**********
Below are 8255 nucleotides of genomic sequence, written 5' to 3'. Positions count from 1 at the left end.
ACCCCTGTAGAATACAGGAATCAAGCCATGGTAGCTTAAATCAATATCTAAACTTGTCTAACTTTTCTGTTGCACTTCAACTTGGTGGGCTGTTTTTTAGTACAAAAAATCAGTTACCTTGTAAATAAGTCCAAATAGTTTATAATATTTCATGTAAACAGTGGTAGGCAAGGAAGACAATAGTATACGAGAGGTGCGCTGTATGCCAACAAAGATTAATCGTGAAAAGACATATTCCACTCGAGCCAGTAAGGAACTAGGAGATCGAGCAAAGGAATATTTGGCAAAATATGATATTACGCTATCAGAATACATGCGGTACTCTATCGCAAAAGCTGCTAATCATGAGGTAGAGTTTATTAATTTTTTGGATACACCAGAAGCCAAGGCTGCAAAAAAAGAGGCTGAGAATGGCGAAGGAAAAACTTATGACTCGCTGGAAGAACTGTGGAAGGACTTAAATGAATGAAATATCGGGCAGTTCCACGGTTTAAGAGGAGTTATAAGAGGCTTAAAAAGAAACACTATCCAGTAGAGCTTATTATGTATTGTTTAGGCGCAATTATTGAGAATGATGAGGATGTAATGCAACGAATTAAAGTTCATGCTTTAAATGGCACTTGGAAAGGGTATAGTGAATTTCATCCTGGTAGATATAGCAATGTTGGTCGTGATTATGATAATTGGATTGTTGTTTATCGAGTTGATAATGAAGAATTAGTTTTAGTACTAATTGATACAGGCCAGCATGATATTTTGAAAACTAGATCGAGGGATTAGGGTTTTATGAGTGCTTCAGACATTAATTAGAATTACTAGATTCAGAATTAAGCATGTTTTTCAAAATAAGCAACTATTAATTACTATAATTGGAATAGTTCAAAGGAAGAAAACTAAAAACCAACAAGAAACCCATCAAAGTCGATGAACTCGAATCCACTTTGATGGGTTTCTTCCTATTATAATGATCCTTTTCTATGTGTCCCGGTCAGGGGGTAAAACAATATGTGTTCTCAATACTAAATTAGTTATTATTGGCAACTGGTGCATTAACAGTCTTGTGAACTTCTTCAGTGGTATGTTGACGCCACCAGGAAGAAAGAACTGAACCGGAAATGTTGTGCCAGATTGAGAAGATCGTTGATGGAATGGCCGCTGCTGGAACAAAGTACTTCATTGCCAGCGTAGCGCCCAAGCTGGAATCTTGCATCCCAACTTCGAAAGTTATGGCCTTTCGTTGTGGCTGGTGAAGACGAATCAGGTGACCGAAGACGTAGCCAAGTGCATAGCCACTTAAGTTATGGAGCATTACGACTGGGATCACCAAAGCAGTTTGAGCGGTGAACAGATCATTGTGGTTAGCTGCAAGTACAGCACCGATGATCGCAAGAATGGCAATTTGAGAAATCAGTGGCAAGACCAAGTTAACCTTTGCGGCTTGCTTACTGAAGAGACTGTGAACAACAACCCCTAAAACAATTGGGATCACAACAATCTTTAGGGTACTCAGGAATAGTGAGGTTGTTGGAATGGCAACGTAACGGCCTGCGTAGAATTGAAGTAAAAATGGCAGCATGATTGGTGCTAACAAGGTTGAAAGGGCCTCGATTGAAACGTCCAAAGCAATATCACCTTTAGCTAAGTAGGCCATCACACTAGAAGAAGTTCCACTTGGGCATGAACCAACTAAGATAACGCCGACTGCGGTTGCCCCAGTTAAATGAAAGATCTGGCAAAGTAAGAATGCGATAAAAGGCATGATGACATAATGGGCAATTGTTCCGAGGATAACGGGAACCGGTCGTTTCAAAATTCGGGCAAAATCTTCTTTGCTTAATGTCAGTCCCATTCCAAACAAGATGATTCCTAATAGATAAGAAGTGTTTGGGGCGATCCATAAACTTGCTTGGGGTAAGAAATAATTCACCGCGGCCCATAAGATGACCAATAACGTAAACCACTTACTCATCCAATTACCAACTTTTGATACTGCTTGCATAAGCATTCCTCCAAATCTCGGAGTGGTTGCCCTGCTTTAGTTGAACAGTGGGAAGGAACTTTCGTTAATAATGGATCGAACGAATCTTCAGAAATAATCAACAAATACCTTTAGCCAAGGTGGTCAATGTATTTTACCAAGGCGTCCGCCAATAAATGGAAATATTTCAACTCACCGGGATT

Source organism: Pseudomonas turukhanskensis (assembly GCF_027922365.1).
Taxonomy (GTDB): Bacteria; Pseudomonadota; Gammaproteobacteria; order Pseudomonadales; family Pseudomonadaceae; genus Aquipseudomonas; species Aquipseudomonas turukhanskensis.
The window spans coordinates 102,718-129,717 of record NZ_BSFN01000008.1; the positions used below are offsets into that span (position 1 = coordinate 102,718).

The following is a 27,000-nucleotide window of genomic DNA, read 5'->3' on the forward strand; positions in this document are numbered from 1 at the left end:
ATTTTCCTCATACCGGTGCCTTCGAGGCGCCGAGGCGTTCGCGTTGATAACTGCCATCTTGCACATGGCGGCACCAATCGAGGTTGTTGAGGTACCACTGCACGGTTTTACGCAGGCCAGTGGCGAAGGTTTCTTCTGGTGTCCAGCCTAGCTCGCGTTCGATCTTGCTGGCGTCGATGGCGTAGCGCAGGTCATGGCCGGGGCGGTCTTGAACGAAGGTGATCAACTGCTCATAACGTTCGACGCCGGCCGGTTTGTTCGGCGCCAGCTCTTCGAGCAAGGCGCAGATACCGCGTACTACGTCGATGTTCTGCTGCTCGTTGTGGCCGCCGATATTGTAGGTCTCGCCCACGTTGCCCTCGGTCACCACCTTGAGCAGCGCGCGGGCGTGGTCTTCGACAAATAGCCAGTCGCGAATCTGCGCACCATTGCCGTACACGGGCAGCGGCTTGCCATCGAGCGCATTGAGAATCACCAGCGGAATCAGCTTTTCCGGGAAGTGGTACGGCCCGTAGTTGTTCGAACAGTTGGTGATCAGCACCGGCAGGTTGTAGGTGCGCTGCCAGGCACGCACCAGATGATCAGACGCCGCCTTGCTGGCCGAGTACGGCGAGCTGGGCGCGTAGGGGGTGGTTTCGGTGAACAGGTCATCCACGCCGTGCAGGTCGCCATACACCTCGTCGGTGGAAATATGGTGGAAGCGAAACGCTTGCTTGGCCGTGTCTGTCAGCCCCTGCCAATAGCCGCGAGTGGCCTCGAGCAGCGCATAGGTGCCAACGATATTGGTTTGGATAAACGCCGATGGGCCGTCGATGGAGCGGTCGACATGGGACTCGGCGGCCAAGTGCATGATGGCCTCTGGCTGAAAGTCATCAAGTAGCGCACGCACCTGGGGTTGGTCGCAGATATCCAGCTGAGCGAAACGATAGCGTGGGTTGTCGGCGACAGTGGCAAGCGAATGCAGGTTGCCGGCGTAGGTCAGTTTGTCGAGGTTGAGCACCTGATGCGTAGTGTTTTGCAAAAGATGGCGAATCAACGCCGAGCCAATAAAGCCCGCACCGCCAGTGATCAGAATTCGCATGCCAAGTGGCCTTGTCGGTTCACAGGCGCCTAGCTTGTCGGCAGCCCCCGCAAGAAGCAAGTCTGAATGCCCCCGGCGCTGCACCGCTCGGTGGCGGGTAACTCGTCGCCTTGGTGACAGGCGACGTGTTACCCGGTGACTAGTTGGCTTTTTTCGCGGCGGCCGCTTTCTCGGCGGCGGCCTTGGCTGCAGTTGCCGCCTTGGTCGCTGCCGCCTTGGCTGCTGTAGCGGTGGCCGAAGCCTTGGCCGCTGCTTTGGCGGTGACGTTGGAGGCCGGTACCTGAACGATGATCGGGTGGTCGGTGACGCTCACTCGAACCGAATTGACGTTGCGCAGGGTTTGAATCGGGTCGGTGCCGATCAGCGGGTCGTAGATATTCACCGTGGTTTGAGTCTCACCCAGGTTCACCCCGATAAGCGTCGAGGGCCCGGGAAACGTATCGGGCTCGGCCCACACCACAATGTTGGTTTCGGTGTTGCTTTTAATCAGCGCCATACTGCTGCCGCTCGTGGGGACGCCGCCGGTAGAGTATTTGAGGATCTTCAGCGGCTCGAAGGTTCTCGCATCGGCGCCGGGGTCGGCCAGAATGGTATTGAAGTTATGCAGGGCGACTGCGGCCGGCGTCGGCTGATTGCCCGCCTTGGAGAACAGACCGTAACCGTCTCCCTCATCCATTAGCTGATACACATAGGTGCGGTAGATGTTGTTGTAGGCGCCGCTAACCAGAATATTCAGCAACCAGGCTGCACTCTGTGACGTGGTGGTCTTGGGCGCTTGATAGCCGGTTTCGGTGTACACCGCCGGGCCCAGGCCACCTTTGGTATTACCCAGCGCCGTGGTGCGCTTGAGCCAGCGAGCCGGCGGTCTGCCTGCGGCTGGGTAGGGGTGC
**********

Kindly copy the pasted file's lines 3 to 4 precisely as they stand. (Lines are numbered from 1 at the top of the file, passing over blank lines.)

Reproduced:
Source organism: Pseudomonas turukhanskensis (assembly GCF_027922365.1).
Taxonomy (GTDB): Bacteria; Pseudomonadota; Gammaproteobacteria; order Pseudomonadales; family Pseudomonadaceae; genus Aquipseudomonas; species Aquipseudomonas turukhanskensis.